Friday, December 29, 2017


I've been asking a lot of clients and friends about their new year's resolutions. I'm not looking for the usual "I want to lose 20lbs" answers. I don't want typical. I want real and doable goals to accomplish.
Let's face it, 2017 was hard, harder than anyone expected after the Hell that was 2016. I know a lot of you are not expecting 2018 to be a banner year for a happy, stress free string of successes. Most of us are just hoping to still draw oxygen a year from now with a roof over our heads. I know, a bleak outlook, but I am realistic if anything.
There are a lot of realms in life that could use a little push. Including coming up with ideas for "resolutions". So I am going to offer a list of potential areas in your life and mine where some improvement could take place:

1. Financial
   a. Buy only necessary items. Food, shampoo, cat litter and the like. Use only the money you have in your account to reduce credit card spending. If you have significant debt, pay back as much as you can afford each month. Review any automatic charges - memberships you don't use, etc.
   b. If you must buy something that is usually more expensive, check your local neighborhood sale pages. Someone may be selling what you need. The money goes right into the pocket of someone who will put that money to better use.
   c. Keep a daily expense tracker - either on paper or in your phone/tablet. This will help you stick with your budget and know where your money is actually going. 

2. Social
   a. Meet at least one friend per month for coffee, lunch, jog, or just a walk at lunchtime. Connect in real time, face to face. No phones allowed.
   b. If you find that your social life is taking over every other responsibility, take one day each weekend to get all of your chores done. Laundry, cleaning, grocery shopping. Then you can go out and be the little butterfly you are stress free.

3. Health
   a. Exercise three times a week for at least 30 minutes. This really shouldn't be an optional item. It is one of the most important things you can do for your health, along with NOT SMOKING.
   b. Eat clean - no junk food, fast food, soda, sugary drinks. Eat more fruit, vegetables, lean proteins and fish, beans, whole grains. Drink a lot of water. You'll feel better almost instantly. Get support from friends and peers who are also trying to do this. Pack lunch to work each morning so you aren't tempted to go to The Golden Arches. This doesn't have to be about pounds lost, if you want to quantify improved health, get your blood work done now, and again in a year.
   c. Cut back on alcohol. If you think you need to do this, then you probably do. Alcohol might be tasty and fun but it goes straight to the gut with empty calories, and probably some other unhealthy choices along the way.

4. Professional
   a. Depending on your profession, you may have to do some learning to maintain your job, or certifications. Learning doesn't have to be a chore, if you have some flexibility, then find a class or training that makes you excited to go.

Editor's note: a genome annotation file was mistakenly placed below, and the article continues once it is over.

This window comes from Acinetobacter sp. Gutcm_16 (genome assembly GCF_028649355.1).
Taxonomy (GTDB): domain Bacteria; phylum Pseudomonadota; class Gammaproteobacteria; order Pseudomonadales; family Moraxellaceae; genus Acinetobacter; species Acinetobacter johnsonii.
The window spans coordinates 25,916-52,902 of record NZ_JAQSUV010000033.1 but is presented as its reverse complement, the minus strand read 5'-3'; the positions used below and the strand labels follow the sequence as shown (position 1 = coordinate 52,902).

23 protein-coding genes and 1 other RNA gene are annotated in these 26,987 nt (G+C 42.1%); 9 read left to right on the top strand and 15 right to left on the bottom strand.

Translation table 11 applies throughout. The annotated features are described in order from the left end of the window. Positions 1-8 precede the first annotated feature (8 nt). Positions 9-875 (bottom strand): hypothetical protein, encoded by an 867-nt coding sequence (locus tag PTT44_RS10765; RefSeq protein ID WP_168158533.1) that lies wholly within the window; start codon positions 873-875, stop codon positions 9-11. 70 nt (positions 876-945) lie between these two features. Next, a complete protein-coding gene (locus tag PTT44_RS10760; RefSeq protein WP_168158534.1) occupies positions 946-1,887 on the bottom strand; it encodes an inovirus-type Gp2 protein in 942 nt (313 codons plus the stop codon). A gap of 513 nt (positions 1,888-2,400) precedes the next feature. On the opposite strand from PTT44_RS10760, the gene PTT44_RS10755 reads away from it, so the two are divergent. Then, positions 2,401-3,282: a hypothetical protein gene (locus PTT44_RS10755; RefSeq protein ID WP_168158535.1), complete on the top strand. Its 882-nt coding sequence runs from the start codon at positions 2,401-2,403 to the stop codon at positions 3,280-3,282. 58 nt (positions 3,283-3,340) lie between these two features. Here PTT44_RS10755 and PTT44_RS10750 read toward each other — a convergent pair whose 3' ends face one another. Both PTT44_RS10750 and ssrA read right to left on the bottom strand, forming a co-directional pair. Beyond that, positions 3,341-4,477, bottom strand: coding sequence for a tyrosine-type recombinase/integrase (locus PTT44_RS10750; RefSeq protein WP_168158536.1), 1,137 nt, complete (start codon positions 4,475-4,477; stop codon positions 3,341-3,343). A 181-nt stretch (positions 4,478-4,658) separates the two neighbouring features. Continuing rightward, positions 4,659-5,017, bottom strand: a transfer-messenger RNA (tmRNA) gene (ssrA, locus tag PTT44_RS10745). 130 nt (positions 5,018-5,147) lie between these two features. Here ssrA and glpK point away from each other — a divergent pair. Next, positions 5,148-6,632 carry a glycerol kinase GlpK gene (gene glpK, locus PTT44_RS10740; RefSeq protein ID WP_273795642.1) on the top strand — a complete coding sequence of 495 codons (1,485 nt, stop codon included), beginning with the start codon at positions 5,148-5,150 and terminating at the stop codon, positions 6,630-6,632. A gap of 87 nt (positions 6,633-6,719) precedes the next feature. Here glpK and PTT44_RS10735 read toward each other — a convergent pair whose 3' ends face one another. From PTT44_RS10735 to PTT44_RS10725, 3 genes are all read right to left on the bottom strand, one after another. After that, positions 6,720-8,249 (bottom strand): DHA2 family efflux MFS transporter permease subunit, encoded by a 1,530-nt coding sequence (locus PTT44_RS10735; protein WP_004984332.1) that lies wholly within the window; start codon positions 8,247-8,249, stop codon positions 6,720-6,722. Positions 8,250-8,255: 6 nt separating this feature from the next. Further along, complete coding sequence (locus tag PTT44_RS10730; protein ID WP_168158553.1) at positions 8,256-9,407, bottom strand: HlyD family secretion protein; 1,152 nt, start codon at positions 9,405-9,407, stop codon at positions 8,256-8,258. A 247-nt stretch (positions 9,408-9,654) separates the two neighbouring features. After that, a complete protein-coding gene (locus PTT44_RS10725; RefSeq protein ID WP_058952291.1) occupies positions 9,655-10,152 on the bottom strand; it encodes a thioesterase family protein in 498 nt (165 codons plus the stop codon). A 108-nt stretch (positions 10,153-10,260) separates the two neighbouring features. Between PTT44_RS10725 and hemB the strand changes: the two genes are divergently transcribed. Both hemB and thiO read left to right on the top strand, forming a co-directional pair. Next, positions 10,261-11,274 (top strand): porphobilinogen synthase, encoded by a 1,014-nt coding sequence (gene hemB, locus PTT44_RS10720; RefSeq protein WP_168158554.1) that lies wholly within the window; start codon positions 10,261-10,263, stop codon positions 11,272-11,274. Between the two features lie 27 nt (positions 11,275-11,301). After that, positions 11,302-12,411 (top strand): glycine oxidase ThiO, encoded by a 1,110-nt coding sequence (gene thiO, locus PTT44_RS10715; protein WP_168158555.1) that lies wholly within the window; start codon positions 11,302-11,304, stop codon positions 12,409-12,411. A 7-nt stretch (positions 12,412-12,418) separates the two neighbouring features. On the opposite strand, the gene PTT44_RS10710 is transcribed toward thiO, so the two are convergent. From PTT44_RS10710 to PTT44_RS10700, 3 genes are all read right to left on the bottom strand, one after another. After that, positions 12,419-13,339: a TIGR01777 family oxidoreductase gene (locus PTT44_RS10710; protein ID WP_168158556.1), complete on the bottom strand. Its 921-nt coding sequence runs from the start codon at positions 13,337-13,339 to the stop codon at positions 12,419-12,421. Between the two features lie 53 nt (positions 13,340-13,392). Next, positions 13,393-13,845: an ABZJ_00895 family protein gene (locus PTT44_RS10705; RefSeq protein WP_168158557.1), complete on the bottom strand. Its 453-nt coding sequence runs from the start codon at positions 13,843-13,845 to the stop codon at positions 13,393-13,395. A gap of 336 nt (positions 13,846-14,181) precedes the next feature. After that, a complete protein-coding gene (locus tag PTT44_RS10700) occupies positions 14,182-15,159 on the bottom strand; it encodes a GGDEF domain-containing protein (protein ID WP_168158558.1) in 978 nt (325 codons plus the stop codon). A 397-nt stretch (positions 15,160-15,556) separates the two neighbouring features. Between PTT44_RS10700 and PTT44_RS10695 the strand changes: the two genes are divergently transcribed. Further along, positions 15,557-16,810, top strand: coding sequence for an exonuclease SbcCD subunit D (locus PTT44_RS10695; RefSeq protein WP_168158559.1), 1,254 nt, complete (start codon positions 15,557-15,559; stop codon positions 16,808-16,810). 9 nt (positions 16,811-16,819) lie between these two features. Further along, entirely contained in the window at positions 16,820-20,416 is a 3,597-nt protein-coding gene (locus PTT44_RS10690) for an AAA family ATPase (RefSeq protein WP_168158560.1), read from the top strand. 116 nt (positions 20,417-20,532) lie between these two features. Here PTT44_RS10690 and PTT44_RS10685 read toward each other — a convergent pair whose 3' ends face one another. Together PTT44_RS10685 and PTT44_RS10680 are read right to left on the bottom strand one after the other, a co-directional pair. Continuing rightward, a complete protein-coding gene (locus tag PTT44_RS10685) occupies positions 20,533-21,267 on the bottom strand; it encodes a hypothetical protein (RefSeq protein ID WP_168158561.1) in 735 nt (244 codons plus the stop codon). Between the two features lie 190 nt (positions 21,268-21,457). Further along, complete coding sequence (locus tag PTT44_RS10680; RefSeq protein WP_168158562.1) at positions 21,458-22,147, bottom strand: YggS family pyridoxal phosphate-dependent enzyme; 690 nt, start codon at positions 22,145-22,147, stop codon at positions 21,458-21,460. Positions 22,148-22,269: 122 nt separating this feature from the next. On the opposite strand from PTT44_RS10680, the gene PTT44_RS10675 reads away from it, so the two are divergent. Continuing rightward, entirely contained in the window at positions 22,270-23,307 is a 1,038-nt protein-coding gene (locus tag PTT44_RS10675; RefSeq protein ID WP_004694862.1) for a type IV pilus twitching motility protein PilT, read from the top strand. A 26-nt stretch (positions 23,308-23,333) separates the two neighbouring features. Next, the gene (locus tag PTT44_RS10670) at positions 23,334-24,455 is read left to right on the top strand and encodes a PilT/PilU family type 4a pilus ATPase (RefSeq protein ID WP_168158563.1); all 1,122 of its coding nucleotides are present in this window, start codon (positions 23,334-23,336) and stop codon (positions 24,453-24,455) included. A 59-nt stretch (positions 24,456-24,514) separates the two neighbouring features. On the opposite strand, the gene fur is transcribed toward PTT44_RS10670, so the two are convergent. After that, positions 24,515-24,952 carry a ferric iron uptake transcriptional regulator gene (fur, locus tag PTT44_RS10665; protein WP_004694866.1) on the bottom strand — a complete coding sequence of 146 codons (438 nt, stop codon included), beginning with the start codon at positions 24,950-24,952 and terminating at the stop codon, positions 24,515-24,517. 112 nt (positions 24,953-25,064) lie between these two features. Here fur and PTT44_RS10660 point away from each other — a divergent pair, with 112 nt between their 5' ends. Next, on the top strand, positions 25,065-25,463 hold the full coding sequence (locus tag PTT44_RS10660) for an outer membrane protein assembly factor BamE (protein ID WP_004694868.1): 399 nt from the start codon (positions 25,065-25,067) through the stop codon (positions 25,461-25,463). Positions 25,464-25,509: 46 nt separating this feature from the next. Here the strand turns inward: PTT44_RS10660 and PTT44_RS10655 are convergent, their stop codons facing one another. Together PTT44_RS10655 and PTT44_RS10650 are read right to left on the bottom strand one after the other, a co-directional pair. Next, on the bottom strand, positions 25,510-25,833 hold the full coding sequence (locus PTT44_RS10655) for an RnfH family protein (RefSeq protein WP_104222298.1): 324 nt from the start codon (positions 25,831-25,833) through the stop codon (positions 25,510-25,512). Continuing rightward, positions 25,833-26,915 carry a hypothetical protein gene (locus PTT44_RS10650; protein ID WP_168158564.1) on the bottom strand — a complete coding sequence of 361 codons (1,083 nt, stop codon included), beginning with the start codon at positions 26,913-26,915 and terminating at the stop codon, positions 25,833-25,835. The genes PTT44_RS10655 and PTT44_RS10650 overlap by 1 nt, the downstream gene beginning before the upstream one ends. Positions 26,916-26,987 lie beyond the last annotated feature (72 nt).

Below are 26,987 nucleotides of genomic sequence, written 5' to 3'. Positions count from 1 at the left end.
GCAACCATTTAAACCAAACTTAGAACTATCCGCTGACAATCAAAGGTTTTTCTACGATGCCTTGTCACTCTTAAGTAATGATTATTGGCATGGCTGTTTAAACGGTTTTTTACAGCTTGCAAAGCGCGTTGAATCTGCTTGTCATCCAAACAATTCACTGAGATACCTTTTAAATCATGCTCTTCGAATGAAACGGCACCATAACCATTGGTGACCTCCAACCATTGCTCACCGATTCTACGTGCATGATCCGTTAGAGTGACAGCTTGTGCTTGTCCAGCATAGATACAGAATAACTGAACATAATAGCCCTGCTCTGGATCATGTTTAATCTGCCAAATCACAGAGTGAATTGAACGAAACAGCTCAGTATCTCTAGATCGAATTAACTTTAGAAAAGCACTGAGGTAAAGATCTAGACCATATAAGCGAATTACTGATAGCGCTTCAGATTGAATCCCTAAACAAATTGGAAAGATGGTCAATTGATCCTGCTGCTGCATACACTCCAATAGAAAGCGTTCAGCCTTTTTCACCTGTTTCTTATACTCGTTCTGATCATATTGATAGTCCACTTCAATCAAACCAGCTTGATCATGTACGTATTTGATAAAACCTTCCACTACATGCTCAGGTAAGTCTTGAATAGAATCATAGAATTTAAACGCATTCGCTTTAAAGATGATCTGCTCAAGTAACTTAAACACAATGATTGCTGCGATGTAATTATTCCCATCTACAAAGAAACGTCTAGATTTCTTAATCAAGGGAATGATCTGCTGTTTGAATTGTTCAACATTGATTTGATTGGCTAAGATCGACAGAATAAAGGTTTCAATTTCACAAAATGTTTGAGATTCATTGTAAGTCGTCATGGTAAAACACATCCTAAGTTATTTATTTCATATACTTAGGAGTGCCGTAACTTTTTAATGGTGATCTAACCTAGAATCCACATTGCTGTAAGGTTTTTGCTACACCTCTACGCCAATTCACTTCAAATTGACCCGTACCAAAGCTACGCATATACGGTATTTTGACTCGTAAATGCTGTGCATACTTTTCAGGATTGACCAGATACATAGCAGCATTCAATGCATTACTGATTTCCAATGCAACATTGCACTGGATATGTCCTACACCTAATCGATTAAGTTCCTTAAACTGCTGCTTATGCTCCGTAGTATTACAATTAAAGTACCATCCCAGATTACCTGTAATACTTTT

b. Read a book, article, blog post, watch a video,  a month on the topic of your profession. Keep a list of what you have read and what you learned.
   c. If you have thought about a career change, now is a good time to look into your choices. What will it cost? Is it right for you? How long will it take to make the switch?

5. Mental Health
   a. I wouldn't be a good therapist if I didn't bring this up. Be honest with yourself. Has your anxiety, depression, drinking, anger, gotten in the way of enjoying the things you usually enjoy? Your relationships? Your environment? Your job? It's a good time to find a friendly neighborhood therapist and work through some of the barriers that are keeping you from living life to the fullest. You deserve to.
   b. Like many people this year, there was a lot of anger. Make a resolution to get politically involved, join a campaign for a candidate you support, write to your current elected officials. Run for office if you have what it takes. Confront the things that are making you angry but have open dialogues with people to find solutions.

6. Dreams... My favorite.
   a. Keep a list of things you have always wanted to do. Ride a motorcycle, skydive, scuba dive, travel to Japan, adopt a pet. What would it take for you to accomplish one of these this year? With money saved (above) could you afford one of these things? Could you start planning to do one or more of these things in the next 5 years? Just because it's a dream doesn't mean it can't be done ever. Just maybe not right this instant. That's what a goal is - something to reach for, over time, and many steps to take. Make a vision board to keep you focused on it - cut out magazine photos of Ireland and put $5 in a jar every pay day. You can get there.

Along with looking forward, take stock of what is behind you in the last 12 months. You probably accomplished more than you realize, even if your old list isn't all checked off. I personally had a few ideas fall flat, but there were other good surprises that made up for it. It's important not to overlook those, after all. What is the saying about the best laid plans are paved with good intentions? That's all you really need: the will to move ahead.

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